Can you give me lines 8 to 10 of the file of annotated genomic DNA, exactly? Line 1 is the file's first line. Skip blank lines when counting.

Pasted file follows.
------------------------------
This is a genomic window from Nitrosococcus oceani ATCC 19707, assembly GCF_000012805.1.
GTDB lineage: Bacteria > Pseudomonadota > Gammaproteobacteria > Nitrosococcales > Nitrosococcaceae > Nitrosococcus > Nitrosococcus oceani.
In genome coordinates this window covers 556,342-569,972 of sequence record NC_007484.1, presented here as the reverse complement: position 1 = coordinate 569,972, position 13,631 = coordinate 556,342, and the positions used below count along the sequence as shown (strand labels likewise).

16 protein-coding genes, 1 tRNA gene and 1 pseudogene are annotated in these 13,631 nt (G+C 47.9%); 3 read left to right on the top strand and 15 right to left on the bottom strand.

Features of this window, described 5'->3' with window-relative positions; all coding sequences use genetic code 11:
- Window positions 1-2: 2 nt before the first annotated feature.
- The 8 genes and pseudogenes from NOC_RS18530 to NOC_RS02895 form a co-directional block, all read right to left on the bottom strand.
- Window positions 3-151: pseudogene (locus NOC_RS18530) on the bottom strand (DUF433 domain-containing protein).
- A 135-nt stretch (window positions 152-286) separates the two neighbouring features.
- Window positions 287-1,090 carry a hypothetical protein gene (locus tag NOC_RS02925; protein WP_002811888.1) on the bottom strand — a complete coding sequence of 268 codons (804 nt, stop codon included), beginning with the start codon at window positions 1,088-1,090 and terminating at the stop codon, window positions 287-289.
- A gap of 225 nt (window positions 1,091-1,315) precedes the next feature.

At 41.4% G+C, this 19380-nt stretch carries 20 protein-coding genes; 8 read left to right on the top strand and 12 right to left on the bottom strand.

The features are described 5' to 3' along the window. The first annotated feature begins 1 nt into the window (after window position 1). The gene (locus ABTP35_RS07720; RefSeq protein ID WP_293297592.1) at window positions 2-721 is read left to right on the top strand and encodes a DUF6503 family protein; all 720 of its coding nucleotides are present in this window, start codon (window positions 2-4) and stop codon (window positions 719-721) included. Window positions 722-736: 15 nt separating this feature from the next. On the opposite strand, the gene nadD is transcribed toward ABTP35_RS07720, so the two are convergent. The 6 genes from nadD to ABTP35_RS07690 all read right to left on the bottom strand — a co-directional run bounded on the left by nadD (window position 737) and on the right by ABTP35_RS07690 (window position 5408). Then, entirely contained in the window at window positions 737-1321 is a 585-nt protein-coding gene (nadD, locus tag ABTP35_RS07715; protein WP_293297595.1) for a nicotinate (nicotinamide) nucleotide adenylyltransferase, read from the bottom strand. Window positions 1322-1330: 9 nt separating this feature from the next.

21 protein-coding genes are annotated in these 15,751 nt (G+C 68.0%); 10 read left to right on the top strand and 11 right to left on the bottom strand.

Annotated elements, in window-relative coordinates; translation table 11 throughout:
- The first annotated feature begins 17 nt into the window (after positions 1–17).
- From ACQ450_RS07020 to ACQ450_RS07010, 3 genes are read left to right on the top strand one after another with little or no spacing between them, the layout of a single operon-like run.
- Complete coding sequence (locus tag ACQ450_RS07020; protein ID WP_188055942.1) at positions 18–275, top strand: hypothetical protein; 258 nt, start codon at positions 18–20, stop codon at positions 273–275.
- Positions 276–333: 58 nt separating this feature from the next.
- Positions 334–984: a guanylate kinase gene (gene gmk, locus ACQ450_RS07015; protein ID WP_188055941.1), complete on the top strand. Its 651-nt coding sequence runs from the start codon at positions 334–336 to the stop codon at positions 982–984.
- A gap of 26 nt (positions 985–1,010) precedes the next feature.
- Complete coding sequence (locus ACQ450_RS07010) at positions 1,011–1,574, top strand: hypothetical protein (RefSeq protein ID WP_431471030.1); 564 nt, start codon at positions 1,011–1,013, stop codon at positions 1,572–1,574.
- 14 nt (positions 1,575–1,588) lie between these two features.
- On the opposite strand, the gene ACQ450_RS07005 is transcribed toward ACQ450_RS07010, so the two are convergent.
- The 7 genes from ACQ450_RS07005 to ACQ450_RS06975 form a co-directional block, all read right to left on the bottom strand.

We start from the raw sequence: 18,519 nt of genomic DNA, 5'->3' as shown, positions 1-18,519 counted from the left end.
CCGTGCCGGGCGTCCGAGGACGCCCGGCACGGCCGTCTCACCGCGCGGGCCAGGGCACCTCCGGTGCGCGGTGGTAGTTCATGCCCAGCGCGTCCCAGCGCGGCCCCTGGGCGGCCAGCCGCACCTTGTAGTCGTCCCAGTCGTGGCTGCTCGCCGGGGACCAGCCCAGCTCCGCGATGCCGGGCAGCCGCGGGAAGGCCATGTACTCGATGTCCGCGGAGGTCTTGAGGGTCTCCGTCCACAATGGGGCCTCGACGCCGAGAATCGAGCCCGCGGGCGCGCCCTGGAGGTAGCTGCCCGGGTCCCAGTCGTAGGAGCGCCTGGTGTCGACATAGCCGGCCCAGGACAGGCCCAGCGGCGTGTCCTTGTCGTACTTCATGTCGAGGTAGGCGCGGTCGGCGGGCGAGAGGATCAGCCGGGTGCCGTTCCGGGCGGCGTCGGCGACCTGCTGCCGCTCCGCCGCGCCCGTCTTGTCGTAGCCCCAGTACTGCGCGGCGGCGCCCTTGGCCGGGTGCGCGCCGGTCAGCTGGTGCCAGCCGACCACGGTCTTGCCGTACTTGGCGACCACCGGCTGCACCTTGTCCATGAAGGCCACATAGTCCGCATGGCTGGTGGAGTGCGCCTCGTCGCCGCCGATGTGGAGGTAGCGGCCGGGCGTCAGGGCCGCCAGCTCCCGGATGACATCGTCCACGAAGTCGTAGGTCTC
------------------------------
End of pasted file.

- Window positions 3-151: pseudogene (locus NOC_RS18530) on the bottom strand (DUF433 domain-containing protein).
- A 135-nt stretch (window positions 152-286) separates the two neighbouring features.
- Window positions 287-1,090 carry a hypothetical protein gene (locus tag NOC_RS02925; protein WP_002811888.1) on the bottom strand — a complete coding sequence of 268 codons (804 nt, stop codon included), beginning with the start codon at window positions 1,088-1,090 and terminating at the stop codon, window positions 287-289.